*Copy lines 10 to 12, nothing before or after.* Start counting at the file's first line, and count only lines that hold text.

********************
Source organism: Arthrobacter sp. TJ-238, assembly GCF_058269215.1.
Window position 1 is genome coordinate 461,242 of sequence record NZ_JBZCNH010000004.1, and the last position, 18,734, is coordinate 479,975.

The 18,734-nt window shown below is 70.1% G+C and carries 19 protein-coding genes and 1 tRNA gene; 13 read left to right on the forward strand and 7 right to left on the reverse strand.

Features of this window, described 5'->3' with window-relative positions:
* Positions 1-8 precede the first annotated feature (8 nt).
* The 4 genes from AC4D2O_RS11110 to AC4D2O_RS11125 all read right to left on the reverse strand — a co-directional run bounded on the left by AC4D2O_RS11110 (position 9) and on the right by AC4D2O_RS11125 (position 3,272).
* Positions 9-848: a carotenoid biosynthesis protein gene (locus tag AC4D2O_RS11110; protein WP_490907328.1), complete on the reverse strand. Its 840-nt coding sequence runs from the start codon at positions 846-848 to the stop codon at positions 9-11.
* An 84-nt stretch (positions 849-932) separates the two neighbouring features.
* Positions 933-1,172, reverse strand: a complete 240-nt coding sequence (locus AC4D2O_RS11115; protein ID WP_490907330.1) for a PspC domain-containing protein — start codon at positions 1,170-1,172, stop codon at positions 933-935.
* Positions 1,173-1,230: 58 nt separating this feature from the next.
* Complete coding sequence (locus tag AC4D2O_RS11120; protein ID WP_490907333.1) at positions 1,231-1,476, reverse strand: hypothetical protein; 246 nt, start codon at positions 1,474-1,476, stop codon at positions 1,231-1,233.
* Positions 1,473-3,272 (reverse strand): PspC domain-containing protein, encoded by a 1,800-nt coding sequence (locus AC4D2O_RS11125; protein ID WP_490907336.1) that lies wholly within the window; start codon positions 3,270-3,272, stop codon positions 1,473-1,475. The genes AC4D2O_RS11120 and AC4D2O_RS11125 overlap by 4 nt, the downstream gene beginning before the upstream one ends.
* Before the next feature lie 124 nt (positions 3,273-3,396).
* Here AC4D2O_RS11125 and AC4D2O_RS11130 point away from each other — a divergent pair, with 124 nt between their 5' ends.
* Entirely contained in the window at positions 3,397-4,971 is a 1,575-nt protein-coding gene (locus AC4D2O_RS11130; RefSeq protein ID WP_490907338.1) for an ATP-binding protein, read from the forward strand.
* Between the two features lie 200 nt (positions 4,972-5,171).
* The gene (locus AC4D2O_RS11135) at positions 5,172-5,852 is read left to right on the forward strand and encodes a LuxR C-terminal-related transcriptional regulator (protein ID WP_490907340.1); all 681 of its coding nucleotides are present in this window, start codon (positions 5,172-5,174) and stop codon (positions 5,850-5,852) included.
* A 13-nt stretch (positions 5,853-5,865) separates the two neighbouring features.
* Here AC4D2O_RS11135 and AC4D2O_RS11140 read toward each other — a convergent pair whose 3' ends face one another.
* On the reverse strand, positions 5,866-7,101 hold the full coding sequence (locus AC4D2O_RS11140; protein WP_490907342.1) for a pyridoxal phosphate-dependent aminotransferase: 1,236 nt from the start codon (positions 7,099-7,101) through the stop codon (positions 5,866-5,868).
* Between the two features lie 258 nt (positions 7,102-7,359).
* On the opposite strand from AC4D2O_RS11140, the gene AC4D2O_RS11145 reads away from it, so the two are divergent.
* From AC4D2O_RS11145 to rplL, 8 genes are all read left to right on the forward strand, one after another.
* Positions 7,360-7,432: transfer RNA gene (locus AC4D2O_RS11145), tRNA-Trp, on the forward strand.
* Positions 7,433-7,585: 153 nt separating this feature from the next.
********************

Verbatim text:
* Positions 1,173-1,230: 58 nt separating this feature from the next.
* Complete coding sequence (locus tag AC4D2O_RS11120; protein ID WP_490907333.1) at positions 1,231-1,476, reverse strand: hypothetical protein; 246 nt, start codon at positions 1,474-1,476, stop codon at positions 1,231-1,233.
* Positions 1,473-3,272 (reverse strand): PspC domain-containing protein, encoded by a 1,800-nt coding sequence (locus AC4D2O_RS11125; protein ID WP_490907336.1) that lies wholly within the window; start codon positions 3,270-3,272, stop codon positions 1,473-1,475. The genes AC4D2O_RS11120 and AC4D2O_RS11125 overlap by 4 nt, the downstream gene beginning before the upstream one ends.